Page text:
I skipped the primaries, so I didn’t experience the new electronic voting machines until today when I went to School 30 to carry out my democratic duty.
Everybody seems to hate these machines. During the September primaries, they were an unqualified disaster. Forty-four county Board of Elections across the state found problems with them. That’s a bad beginning– and I got a feeling the final assessment for today’s general election won’t be much better.
Most of the complaints I’ve been hearing about the machines came true with me, too. The good news is that the one I used didn’t break down.
Voting on one these things is akin to filling out a Lotto card because you use a pen to fill in circles for whoever it is you’re voting for. Actually, that;s But an insult to the lottery because at least with Pick 6, you have one in a zillion chance of making some money.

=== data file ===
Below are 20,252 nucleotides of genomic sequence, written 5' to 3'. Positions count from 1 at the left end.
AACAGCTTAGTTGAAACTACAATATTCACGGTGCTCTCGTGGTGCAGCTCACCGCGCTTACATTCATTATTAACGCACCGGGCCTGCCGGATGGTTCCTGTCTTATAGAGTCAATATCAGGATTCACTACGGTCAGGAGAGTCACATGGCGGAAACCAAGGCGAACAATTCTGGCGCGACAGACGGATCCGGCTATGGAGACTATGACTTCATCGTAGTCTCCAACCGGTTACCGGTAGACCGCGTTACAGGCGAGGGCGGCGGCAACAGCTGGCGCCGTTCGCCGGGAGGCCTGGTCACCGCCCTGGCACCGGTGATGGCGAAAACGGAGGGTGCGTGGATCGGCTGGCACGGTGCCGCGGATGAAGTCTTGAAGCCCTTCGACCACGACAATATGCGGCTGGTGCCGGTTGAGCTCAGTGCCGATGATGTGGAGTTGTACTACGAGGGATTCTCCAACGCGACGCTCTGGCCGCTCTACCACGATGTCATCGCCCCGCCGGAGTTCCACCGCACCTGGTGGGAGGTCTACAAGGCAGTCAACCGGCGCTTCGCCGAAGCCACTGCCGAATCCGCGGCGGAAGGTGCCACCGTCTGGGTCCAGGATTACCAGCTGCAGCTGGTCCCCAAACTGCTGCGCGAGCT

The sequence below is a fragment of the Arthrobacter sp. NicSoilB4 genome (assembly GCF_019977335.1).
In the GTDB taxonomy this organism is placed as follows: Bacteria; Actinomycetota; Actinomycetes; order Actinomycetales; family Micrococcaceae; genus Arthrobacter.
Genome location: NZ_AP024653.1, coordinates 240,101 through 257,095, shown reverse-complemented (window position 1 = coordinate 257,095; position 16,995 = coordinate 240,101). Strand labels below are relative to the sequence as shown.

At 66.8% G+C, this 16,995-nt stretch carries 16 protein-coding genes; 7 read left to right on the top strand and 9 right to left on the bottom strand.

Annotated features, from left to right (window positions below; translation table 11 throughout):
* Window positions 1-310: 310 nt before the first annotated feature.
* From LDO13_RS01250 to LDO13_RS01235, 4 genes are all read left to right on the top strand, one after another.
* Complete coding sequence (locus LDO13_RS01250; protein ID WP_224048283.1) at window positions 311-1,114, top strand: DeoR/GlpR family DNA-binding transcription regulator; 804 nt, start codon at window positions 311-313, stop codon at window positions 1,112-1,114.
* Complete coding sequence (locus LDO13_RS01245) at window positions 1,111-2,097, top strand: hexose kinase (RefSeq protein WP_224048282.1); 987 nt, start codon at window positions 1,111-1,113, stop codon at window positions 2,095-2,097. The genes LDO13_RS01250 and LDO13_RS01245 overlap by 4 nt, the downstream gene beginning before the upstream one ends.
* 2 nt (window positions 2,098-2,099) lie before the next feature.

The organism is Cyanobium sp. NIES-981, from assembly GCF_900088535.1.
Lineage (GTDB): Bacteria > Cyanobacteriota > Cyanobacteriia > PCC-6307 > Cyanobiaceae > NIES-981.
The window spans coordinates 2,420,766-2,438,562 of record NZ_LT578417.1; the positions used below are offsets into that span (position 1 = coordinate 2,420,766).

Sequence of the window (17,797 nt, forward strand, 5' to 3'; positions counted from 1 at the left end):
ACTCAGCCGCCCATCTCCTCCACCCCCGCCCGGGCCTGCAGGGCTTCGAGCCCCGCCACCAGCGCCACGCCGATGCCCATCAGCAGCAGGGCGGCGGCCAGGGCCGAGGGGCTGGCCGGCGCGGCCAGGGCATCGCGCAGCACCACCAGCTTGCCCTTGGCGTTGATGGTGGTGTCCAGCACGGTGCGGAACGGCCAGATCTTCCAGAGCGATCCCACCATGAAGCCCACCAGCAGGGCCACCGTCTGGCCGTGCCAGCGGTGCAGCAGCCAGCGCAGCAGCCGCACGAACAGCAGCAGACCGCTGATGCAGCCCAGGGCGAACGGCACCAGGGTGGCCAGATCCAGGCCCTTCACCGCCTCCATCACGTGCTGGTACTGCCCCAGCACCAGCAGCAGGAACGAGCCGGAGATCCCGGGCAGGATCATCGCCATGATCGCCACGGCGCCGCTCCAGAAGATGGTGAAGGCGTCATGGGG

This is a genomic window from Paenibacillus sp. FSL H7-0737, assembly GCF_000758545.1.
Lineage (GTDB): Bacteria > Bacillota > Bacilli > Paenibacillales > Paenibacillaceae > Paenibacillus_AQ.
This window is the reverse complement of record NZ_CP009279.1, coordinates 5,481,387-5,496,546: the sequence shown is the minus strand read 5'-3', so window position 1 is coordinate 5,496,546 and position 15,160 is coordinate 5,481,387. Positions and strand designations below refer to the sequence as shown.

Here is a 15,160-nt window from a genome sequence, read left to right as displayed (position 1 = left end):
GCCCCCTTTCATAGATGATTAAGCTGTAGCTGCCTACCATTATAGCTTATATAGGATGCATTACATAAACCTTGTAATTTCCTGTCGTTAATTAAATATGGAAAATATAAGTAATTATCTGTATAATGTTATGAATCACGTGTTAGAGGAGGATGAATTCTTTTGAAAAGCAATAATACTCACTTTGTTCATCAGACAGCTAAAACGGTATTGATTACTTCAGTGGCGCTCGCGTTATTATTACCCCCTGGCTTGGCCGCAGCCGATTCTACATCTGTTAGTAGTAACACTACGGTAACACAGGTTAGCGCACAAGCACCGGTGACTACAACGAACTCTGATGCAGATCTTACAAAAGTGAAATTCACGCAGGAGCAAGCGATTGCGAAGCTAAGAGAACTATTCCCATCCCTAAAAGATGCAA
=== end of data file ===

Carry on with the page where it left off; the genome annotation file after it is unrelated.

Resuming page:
I admit I didn’t know what I was doing at first. In fact, the poll watcher yelled at me when I tried to rip a ballot off a tablet of ballots. He gave me a quick rundown and told me to go over to the voting stations, which– yes, it’s true– are set up on rickety tables that jiggle every time you put pen to paper. I felt like I was exposed to passersby, having none of the privacy of the old-fashioned voting machines with curtains.
When I was done, a lady working at the site directed me to one of the scanners. But it was the wrong one. The guy at my district table yelled at me again.
When I left the table, something crashed to the floor and shattered. I think it was one of the cheap lamps they attached to the voting station. I couldn’t figure out if I had caused the accident or not, Maybe I bumped into the table or something. I don’t know.
Anyway, I walked over to the guy with my completed ballot. He was a nice guy, don’t get me wrong. But he took the ballot and placed in the scanner. He could’ve easily seen how I voted.
If had looked carefully, he could’ve seen that I wrote my own name for the U.S. Senate race between Chuck Schumer and Jay Townsend. The square boxes for write-in votes were just a little bigger than the size of a postage stamp.